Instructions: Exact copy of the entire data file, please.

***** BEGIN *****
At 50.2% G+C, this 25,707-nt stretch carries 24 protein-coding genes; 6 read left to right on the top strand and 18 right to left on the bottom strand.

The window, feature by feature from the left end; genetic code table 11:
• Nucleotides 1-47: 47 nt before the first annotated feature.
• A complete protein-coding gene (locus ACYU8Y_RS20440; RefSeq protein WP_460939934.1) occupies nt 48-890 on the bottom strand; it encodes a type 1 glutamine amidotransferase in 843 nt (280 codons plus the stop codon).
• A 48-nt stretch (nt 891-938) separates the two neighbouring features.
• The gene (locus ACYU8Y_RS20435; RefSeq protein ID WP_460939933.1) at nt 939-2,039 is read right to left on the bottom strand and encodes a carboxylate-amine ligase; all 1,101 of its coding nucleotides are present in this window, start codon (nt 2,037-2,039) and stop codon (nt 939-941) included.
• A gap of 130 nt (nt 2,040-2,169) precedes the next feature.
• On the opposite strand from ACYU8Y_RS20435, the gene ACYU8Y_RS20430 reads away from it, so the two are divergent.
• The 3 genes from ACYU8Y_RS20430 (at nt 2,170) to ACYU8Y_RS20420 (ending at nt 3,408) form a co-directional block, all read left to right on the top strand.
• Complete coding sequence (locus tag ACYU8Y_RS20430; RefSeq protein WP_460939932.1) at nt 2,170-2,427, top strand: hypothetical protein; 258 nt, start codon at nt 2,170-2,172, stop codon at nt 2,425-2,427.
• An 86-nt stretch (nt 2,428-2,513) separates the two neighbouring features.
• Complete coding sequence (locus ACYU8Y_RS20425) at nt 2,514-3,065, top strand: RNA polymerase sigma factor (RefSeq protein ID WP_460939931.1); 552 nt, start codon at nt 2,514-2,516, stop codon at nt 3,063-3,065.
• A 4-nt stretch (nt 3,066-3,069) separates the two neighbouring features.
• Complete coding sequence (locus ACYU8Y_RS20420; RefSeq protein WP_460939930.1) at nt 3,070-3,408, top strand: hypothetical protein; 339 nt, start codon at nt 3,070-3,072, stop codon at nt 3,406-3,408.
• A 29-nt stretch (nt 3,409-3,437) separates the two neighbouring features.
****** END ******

At 50.2% G+C, this 25,707-nt stretch carries 24 protein-coding genes; 6 read left to right on the top strand and 18 right to left on the bottom strand.

The window, feature by feature from the left end; genetic code table 11:
• Nucleotides 1-47: 47 nt before the first annotated feature.
• A complete protein-coding gene (locus ACYU8Y_RS20440; RefSeq protein WP_460939934.1) occupies nt 48-890 on the bottom strand; it encodes a type 1 glutamine amidotransferase in 843 nt (280 codons plus the stop codon).
• A 48-nt stretch (nt 891-938) separates the two neighbouring features.
• The gene (locus ACYU8Y_RS20435; RefSeq protein ID WP_460939933.1) at nt 939-2,039 is read right to left on the bottom strand and encodes a carboxylate-amine ligase; all 1,101 of its coding nucleotides are present in this window, start codon (nt 2,037-2,039) and stop codon (nt 939-941) included.
• A gap of 130 nt (nt 2,040-2,169) precedes the next feature.
• On the opposite strand from ACYU8Y_RS20435, the gene ACYU8Y_RS20430 reads away from it, so the two are divergent.
• The 3 genes from ACYU8Y_RS20430 (at nt 2,170) to ACYU8Y_RS20420 (ending at nt 3,408) form a co-directional block, all read left to right on the top strand.
• Complete coding sequence (locus tag ACYU8Y_RS20430; RefSeq protein WP_460939932.1) at nt 2,170-2,427, top strand: hypothetical protein; 258 nt, start codon at nt 2,170-2,172, stop codon at nt 2,425-2,427.
• An 86-nt stretch (nt 2,428-2,513) separates the two neighbouring features.
• Complete coding sequence (locus ACYU8Y_RS20425) at nt 2,514-3,065, top strand: RNA polymerase sigma factor (RefSeq protein ID WP_460939931.1); 552 nt, start codon at nt 2,514-2,516, stop codon at nt 3,063-3,065.
• A 4-nt stretch (nt 3,066-3,069) separates the two neighbouring features.
• Complete coding sequence (locus ACYU8Y_RS20420; RefSeq protein WP_460939930.1) at nt 3,070-3,408, top strand: hypothetical protein; 339 nt, start codon at nt 3,070-3,072, stop codon at nt 3,406-3,408.
• A 29-nt stretch (nt 3,409-3,437) separates the two neighbouring features.